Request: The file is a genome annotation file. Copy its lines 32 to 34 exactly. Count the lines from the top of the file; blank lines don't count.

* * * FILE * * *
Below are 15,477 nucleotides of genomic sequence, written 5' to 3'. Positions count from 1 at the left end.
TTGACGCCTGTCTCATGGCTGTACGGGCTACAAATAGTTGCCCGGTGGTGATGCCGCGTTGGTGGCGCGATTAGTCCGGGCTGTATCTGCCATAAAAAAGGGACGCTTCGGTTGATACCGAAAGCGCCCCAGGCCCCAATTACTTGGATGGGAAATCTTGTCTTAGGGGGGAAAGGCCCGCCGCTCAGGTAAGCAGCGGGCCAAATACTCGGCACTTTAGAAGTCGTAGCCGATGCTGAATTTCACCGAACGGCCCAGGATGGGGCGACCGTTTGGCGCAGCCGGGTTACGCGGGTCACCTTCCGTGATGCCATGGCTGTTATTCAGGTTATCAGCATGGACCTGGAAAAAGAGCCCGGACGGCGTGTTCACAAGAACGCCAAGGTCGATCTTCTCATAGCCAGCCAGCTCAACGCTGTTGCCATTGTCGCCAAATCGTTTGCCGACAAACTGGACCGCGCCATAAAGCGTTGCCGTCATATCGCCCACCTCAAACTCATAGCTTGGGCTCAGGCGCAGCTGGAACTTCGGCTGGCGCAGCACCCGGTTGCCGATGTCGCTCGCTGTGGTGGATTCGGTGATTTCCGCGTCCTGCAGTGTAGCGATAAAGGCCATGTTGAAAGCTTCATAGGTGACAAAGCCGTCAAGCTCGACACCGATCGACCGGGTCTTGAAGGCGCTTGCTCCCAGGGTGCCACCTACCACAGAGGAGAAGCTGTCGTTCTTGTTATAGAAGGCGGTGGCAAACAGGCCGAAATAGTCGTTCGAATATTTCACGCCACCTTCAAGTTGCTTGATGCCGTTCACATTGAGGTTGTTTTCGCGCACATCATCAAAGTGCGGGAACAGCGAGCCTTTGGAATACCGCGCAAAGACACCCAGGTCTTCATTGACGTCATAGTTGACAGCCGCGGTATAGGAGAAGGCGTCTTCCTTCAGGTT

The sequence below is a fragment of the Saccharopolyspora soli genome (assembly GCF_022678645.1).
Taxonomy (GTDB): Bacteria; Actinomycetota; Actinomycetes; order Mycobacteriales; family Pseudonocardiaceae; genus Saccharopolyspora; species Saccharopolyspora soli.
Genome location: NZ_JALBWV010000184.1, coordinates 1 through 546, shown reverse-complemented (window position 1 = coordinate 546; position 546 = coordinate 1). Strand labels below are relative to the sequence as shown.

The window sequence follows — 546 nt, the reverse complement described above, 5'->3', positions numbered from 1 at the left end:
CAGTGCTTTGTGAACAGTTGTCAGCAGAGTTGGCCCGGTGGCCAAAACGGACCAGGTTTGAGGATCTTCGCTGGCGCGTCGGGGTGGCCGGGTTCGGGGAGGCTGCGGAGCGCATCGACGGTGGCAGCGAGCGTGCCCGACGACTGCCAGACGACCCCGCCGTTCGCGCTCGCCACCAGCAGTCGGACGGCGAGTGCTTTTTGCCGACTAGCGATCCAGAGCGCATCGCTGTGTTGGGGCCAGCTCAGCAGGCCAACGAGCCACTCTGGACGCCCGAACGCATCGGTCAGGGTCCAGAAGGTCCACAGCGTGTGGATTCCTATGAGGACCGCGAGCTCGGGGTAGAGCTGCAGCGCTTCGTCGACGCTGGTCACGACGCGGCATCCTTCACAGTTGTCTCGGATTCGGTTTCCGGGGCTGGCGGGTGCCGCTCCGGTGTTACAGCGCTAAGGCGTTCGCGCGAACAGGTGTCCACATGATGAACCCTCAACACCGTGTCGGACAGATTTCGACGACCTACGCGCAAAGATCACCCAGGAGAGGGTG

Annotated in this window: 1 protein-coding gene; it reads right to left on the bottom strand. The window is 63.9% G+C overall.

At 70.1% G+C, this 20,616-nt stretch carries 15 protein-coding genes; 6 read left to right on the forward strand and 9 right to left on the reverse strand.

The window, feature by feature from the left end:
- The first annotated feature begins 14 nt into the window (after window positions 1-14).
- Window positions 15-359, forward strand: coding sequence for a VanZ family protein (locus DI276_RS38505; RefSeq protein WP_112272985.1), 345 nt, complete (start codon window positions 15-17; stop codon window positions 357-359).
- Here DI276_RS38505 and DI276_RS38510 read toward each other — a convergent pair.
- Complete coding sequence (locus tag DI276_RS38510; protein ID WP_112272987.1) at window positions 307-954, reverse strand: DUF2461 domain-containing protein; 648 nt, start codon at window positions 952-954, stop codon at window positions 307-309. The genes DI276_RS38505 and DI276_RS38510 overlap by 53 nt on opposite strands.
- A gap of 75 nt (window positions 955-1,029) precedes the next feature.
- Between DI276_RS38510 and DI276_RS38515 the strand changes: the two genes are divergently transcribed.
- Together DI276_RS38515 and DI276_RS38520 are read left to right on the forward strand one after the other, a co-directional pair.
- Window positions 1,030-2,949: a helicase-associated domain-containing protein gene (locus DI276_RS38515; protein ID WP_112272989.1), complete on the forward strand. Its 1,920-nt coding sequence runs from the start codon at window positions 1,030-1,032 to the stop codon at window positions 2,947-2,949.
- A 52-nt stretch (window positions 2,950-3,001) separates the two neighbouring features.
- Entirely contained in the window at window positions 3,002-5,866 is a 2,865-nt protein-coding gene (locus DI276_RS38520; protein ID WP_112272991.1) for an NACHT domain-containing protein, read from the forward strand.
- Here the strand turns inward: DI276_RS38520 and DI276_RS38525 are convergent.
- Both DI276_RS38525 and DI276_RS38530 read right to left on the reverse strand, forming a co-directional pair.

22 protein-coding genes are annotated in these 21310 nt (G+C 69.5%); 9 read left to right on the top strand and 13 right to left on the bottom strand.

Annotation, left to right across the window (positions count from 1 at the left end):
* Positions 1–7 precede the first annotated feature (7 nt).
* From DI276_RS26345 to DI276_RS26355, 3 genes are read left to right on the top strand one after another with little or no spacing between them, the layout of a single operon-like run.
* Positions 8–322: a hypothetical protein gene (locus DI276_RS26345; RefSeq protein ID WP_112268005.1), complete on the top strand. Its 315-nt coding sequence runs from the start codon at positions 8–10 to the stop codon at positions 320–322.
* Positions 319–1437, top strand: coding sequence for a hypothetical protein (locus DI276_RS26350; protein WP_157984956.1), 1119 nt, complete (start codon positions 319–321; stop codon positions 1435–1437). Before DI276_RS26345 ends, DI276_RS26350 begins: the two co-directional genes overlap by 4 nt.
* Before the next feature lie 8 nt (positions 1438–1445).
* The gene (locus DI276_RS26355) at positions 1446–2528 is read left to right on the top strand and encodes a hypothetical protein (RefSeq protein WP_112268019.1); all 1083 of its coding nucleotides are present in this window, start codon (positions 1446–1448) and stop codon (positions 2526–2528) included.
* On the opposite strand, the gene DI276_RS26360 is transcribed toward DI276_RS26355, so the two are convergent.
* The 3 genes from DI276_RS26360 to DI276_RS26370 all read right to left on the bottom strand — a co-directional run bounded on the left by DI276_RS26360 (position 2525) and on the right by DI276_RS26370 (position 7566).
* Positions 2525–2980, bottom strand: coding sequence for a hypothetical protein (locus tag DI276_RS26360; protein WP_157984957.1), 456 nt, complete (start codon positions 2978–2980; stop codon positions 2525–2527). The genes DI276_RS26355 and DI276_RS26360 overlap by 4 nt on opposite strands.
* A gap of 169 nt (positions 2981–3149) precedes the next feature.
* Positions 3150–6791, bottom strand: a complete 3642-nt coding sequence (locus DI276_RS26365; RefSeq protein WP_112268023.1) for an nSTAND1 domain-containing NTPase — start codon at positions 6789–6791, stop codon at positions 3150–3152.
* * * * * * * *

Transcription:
* The 3 genes from DI276_RS26360 to DI276_RS26370 all read right to left on the bottom strand — a co-directional run bounded on the left by DI276_RS26360 (position 2525) and on the right by DI276_RS26370 (position 7566).
* Positions 2525–2980, bottom strand: coding sequence for a hypothetical protein (locus tag DI276_RS26360; protein WP_157984957.1), 456 nt, complete (start codon positions 2978–2980; stop codon positions 2525–2527). The genes DI276_RS26355 and DI276_RS26360 overlap by 4 nt on opposite strands.
* A gap of 169 nt (positions 2981–3149) precedes the next feature.